The Worst Pileups in HistoryLast Updated February 3, 2017
Most of the time, when you hear mention of an accident being referred to as a “pileup,” it involves three or maybe five cars. But while there’s no such thing as a good accident, history has been witness to some truly outrageous calamities involving quantities of cars in double and even triple digits.
The infographic below breaks down the greatest spectacles of automotive chaos ever recorded on public roads. In the case of each incident, the two common factors were congested roadways and weather. Read on to learn more about the deadly recipe that creates this type of wreck, how to avoid them and what to do if you have the unfortunate luck of being in the middle of one.
[click the infographic below]
It’s difficult to imagine what a 160-car wreck would even look like, let alone comprehend the bedlam of a mass-wreck involving 300 cars on a highway in Sao Paolo. The number of cars involved, however, doesn’t seem to correlate directly with the number of people hurt.
A crash that claimed 17 lives and injured many more involved about one-third the number of cars dinged in the 300-car Brazilian bust-up. It’s likely that lower driving speeds in South America contributed to keeping the Sao Paolo pileup off of the highest fatality list.
Interestingly, the weather condition most commonly responsible for large pileups has the smallest direct effect on your car’s road behavior. Rather, a lack of visibility caused by thick fog has been the culprit in the cases involving the largest number of cars.
Driving in any sort of hazardous weather should always be avoided, but what about times when you need to travel or aren’t forewarned that things could get messy?
Remember to only drive at the appropriate speed for road conditions, even if that means a leisurely crawl, it’s better than being in a wreck. If visibility is poor, use your hazard lights to alert other cars, and watch for taillights. Do not use your high beams in bad weather, as the reflection from them will only further decrease visibility.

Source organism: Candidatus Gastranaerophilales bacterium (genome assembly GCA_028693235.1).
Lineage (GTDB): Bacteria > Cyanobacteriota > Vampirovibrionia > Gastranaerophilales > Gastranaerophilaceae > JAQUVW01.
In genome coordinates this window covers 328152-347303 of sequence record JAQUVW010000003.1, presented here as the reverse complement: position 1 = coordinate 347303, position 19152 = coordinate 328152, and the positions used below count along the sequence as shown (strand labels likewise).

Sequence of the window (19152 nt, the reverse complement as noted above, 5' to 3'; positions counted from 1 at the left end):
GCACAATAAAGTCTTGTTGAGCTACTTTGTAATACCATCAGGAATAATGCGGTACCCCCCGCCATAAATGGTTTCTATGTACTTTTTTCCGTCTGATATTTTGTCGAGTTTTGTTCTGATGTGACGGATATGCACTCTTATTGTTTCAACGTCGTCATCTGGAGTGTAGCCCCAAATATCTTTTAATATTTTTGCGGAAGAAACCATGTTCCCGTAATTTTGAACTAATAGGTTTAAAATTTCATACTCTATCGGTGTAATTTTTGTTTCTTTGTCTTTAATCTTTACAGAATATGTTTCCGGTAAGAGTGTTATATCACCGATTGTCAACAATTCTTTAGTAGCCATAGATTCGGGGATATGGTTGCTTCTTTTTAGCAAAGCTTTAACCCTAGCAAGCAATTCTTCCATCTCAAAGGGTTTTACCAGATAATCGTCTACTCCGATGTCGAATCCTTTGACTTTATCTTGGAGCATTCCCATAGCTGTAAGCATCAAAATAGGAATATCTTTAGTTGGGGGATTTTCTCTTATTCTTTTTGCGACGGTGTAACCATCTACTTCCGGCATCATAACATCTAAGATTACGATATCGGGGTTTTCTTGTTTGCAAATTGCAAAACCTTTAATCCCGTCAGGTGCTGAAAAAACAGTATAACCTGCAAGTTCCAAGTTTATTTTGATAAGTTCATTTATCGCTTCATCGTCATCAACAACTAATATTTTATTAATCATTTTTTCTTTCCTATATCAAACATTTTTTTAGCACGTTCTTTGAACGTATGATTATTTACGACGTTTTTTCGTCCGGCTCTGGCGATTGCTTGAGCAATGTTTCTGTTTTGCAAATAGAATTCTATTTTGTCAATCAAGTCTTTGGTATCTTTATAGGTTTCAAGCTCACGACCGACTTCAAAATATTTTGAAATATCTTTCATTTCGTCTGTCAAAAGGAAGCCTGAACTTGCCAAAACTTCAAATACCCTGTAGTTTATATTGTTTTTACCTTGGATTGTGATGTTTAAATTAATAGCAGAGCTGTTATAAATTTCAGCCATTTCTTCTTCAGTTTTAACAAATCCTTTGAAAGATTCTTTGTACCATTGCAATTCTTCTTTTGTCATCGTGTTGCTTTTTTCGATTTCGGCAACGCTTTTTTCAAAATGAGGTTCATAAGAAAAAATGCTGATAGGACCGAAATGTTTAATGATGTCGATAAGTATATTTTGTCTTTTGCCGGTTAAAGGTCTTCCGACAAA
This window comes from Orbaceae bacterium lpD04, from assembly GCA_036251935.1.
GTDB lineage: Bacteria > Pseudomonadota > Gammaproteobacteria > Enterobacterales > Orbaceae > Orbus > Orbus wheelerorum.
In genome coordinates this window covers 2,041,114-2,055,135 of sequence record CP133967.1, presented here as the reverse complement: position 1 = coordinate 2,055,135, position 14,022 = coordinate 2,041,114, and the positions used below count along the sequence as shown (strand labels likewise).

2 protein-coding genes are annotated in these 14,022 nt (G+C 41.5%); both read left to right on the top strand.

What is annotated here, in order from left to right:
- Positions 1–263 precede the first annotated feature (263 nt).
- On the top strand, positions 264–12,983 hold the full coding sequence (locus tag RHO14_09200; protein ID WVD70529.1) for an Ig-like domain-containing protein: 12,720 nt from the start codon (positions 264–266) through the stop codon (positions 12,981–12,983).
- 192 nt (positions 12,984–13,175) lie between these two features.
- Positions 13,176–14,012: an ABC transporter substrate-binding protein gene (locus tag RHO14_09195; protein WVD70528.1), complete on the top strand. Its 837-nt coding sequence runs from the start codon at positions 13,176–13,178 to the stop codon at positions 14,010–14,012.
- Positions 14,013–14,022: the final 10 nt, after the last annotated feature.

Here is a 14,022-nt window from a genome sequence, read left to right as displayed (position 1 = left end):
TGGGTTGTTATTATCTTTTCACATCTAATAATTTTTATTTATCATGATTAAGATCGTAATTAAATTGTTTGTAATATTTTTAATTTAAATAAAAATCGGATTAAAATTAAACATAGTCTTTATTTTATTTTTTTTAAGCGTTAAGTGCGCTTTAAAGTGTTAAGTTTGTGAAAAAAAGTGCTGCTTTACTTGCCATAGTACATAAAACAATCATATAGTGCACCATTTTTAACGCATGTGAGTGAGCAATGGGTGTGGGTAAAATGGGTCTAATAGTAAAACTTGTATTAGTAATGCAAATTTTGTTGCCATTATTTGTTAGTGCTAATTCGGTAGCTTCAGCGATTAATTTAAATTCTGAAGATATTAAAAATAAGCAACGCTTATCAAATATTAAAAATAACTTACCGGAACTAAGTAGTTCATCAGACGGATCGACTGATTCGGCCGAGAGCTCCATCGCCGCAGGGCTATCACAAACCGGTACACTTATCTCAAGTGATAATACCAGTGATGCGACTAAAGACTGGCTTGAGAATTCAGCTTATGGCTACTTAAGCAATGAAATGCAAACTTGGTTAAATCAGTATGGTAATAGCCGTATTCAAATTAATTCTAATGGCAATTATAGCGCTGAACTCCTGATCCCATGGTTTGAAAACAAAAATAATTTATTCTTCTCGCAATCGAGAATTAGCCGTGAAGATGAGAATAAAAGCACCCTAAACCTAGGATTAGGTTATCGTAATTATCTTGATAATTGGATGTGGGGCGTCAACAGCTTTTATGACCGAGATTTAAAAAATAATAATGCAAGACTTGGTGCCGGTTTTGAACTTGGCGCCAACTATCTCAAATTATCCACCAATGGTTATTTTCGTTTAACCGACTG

If you live in a region that regularly deals with snow, equipping your car with a quality set of snow tires can be the difference between a collision and arriving safely at your destination.
Remember to leave a safe distance between your car and others, as following too closely is often associated with major wrecks. If things get so bad that you’re not comfortable driving, pull over and wait out the weather or call for assistance using a service like AAA.
In the unfortunate event that you do end up in a crash, don’t panic. There are things you can do to ensure you and your passengers stay safe. Remember to stay in your car unless conditions change and you are confident that other road-goers are being directed away from the crash.
If you determine that it’s safe to leave your vehicle, get off the road quickly and look for emergency personnel. Direct other cars away from the crash, contact your loved ones to inform them of the situation and, if possible, take pictures to record what went on.
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